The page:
In oocytes with nondisjoined chromosomes 21 due to a meiosis I (MI) error, recombination is significantly reduced along chromosome 21; several lines of evidence indicate that this contributes to the nondisjunction event. A pilot study found evidence that these oocytes also have reduced recombination genome-wide when compared with controls. This suggests that factors that act globally may be contributing to the reduced recombination on chromosome 21, and hence, the nondisjunction event. To identify the source of these factors, we examined two levels of recombination count regulation in oocytes: (i) regulation at the maternal level that leads to correlation in genome-wide recombination across her oocytes and (ii) regulation at the oocyte level that leads to correlation in recombination count among the chromosomes of an oocyte. We sought to determine whether either of these properties was altered in oocytes with an MI error. As it relates to maternal regulation, we found that both oocytes with an MI error (N=94) and their siblings (N=64) had reduced recombination when compared with controls (N=2723) At the oocyte level, we found that the correlation in recombination count among the chromosomes of an oocyte is reduced in oocytes with MI errors compared with that of their siblings or controls. These results suggest that regulation at the maternal level predisposes MI error oocytes to reduced levels of recombination, but additional oocyte-specific dysregulation contributes to the nondisjunction event.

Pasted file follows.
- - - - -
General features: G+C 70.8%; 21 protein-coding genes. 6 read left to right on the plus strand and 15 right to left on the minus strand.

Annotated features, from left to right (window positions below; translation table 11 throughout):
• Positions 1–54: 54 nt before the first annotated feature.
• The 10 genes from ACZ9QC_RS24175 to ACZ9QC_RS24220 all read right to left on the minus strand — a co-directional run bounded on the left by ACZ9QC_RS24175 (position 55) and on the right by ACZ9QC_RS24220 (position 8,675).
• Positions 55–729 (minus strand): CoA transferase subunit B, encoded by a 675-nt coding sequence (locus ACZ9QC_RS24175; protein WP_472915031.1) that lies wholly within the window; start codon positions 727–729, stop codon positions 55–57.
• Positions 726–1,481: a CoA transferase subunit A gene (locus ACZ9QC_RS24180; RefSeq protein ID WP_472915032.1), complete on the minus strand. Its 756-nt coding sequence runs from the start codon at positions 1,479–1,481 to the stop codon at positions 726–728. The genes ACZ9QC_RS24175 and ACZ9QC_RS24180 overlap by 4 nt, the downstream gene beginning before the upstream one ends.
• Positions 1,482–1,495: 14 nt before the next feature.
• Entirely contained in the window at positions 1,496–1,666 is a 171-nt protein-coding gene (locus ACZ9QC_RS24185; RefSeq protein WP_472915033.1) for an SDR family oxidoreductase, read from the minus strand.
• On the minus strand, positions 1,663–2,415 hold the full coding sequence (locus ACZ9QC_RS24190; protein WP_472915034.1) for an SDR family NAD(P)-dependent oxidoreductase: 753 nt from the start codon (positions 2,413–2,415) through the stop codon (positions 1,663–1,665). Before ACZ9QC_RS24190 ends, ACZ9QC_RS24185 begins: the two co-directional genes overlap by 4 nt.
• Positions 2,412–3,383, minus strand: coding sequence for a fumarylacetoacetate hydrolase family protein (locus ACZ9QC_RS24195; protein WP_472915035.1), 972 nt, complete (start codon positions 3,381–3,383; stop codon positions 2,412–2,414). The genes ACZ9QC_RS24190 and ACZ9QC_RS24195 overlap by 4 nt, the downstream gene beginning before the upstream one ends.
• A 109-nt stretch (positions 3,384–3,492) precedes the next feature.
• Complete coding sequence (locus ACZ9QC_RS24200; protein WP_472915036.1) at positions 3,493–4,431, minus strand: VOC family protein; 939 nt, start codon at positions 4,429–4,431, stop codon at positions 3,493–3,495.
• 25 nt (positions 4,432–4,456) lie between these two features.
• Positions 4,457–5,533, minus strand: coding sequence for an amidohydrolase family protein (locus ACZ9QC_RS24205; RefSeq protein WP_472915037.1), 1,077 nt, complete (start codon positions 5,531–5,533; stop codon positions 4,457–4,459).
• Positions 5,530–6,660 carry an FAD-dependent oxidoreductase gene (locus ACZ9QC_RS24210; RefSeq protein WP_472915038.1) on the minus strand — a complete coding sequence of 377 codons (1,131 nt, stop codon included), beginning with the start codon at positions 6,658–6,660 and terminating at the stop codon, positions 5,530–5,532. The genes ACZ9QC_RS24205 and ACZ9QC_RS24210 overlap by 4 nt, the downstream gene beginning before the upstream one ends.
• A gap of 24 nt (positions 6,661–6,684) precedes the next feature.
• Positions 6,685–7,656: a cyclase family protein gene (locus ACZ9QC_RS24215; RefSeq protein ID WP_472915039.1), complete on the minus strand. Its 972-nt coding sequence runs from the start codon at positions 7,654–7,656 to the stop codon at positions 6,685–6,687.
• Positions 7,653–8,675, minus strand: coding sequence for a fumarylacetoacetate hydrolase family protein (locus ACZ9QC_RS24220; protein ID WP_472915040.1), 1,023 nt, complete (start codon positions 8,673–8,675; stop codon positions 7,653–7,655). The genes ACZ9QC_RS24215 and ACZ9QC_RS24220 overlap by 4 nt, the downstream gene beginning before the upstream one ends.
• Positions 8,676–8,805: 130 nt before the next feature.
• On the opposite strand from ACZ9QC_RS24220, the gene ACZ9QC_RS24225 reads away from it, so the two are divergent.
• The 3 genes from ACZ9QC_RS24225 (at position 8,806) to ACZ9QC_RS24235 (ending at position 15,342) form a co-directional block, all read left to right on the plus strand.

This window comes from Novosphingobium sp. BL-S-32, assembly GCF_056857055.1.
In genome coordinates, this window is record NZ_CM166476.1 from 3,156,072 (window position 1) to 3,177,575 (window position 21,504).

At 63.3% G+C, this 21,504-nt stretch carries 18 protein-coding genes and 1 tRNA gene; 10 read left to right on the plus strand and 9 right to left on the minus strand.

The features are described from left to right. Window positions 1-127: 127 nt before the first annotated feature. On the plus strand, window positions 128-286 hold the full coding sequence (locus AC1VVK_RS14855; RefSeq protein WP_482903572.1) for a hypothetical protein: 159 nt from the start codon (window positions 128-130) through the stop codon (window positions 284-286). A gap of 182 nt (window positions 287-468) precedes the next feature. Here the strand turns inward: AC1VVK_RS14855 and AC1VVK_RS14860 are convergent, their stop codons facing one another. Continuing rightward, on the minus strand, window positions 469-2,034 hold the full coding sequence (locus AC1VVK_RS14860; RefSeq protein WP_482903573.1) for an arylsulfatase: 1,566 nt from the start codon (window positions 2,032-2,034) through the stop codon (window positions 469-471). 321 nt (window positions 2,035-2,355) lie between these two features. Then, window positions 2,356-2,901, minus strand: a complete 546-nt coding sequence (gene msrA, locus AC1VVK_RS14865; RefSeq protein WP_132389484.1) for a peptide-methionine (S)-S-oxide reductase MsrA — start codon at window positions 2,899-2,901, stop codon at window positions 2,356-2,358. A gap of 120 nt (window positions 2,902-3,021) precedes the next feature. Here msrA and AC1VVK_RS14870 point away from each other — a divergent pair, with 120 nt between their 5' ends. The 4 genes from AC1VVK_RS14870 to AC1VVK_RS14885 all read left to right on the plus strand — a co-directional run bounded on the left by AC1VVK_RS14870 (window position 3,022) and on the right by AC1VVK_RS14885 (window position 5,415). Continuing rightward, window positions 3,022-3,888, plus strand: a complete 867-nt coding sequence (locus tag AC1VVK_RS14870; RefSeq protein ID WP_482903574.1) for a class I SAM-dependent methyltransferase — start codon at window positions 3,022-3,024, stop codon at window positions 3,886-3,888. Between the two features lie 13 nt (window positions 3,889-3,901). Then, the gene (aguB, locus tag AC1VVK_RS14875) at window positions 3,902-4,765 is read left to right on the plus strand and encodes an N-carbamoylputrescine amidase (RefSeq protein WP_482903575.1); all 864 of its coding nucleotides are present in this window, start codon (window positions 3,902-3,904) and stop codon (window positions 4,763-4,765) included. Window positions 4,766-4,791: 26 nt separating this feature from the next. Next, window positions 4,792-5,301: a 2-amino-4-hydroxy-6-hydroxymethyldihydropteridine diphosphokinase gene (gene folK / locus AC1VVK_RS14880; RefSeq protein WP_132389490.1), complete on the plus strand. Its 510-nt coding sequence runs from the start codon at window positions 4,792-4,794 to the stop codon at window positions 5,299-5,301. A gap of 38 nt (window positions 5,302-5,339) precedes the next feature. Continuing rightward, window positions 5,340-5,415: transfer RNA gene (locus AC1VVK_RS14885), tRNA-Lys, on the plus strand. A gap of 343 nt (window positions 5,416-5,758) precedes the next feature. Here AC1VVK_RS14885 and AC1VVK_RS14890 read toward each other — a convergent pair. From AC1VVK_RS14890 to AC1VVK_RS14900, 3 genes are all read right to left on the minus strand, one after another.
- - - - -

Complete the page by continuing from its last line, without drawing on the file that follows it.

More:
ASJC Scopus subject areas
- Molecular Biology